faculty are unacceptable. One can only imagine the impossible burden of
perfection this creates for young—let alone seasoned—faculty members. Of
course, many teachers carry self-imposed expectations of perfection. Sadly,
such expectations can function to strangle creativity, which is sometimes
messy and imprecise. In the face of such constricting expectations, mistakes
may be liberating for teachers. Mistakes cut through the impossible veneer of
perfection, allowing us room to breathe deeply and infusing our teaching
with more oxygen. Our overall approach may then be freer, more expansive,
and more creative.
Flowing from the previous, a fourth gift of teaching mistakes is to move
us toward helpful and creative humility in our teaching. I would like to
contrast humility with humiliation. For a teacher with extremely high or
perfectionistic standards, a teaching mistake may result in a feeling of
humiliation. Humiliation means degradation, shame, disgrace. Humiliation is
the feeling that something about our very selves is bad or shameful. In her
essay ‘‘Pedagogy of the Distressed,’’ Jane Tompkins describes the terrible
The Grace of Teaching Mistakes 287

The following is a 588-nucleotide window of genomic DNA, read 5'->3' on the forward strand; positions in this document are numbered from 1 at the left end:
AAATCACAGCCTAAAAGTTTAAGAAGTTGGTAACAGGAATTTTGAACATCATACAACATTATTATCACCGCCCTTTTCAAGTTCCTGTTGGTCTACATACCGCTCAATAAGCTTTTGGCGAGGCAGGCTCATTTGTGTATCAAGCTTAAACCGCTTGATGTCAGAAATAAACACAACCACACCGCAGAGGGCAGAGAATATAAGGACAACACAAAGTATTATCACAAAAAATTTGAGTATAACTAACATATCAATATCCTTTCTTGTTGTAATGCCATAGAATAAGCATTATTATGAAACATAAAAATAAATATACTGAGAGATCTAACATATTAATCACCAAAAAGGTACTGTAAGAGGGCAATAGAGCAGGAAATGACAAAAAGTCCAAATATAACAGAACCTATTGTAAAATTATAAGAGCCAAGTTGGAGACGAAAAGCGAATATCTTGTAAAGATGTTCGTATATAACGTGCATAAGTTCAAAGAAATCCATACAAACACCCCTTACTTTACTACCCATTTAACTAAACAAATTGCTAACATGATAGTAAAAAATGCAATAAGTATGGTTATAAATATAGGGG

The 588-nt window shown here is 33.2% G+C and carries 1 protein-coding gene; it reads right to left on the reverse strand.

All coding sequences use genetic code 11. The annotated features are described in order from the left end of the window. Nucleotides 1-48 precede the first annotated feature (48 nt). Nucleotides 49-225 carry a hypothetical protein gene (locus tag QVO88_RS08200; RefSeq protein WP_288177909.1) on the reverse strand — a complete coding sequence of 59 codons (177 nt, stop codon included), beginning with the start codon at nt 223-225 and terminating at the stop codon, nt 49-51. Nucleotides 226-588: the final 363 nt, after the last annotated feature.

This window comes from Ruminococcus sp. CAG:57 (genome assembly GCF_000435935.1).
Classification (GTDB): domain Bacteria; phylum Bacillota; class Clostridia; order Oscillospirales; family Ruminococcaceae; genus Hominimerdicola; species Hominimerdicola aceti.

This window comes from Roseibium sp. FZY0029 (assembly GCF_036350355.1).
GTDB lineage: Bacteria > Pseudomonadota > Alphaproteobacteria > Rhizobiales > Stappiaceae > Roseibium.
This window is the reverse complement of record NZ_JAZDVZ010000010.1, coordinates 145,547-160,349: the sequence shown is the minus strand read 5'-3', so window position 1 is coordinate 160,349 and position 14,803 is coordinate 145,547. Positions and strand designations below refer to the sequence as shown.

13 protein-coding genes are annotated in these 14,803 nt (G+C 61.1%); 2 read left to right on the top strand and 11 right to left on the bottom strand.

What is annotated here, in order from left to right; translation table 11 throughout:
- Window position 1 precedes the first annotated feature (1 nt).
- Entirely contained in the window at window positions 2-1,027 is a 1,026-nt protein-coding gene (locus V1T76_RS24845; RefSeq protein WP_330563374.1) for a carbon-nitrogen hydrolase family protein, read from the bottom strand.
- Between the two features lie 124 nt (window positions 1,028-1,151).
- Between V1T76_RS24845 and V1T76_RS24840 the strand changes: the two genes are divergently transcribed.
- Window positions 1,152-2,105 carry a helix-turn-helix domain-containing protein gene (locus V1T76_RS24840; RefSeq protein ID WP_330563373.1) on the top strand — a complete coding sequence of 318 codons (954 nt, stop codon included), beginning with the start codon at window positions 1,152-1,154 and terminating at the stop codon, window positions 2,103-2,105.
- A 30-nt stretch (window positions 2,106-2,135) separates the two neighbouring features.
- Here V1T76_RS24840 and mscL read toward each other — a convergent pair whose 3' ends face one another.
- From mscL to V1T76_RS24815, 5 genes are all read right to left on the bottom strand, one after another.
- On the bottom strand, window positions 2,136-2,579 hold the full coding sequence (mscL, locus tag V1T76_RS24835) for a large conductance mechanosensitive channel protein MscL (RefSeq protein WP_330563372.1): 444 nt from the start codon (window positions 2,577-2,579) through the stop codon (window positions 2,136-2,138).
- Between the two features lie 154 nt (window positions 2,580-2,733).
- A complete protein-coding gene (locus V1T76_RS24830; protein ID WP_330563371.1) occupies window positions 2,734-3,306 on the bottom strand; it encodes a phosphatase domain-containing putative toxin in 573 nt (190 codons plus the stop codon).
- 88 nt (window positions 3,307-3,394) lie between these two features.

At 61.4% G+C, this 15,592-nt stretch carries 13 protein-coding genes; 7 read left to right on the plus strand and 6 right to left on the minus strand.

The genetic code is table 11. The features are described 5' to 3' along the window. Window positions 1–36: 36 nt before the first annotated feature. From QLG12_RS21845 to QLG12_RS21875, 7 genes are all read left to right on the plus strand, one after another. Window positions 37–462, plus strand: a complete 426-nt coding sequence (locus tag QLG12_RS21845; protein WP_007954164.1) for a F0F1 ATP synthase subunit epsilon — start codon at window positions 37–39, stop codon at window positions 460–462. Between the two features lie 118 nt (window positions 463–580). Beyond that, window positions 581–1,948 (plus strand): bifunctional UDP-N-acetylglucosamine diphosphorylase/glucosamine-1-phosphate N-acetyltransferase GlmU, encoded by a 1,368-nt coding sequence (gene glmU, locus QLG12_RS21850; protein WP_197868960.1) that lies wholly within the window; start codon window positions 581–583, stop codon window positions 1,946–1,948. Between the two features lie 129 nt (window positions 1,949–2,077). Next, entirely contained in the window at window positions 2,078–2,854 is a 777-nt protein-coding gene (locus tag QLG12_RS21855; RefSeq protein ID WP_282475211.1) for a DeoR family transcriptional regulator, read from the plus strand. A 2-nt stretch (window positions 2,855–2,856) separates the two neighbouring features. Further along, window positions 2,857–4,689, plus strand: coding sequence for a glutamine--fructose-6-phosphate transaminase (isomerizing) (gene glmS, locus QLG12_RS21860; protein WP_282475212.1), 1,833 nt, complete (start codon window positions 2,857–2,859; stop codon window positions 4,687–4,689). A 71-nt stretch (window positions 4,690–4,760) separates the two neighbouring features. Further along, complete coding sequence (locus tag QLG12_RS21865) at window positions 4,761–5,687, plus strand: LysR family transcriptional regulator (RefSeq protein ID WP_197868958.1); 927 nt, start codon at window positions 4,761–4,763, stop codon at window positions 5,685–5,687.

fear that can plague teachers, and her words capture this sense of
humiliation: ‘‘Fear of being shown up for what you are: a fraud, stupid,
ignorant, a clod, a dolt, a sap, a weakling, someone who can’t cut the
mustard’’ (as cited in Palmer, 1998, p. 29). I would like to propose that
teaching mistakes ought not to be a source of humiliation, but rather of
helpful humility. Related to humus, meaning earth, humility describes a
posture of modesty or lack of pretension. In a literal sense, humility keeps us
grounded in who we are, imperfect human beings made of dust and who
shall return to dust. Humility reconnects us with our humanity in ways that
can be both freeing and empowering. Liberated from the impossibility of
perfection, we may risk getting our hands dirty and thereby create
something new and unexpected.
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THE GRACE OF TEACHING MISTAKES


Thus, we can see the potential gifts of teaching mistakes. Mistakes may
clarify areas for continued study and focus. They may be liberating for
students by humanizing teachers. They may be liberating for teachers by
cutting through perfectionistic and stultifying standards. And they may help
us to embrace a posture of helpful and creative humility, rather than
humiliation. We may even say that teaching mistakes may be occasions of
grace; that is, they may be moments of God’s inbreaking in our lives, moving
us toward clarity of focus, freeing us from perfectionistic demands and
expectations, liberating us to teach out of our God-given humanity, and
encouraging students to bring all of themselves to the classroom, to learning,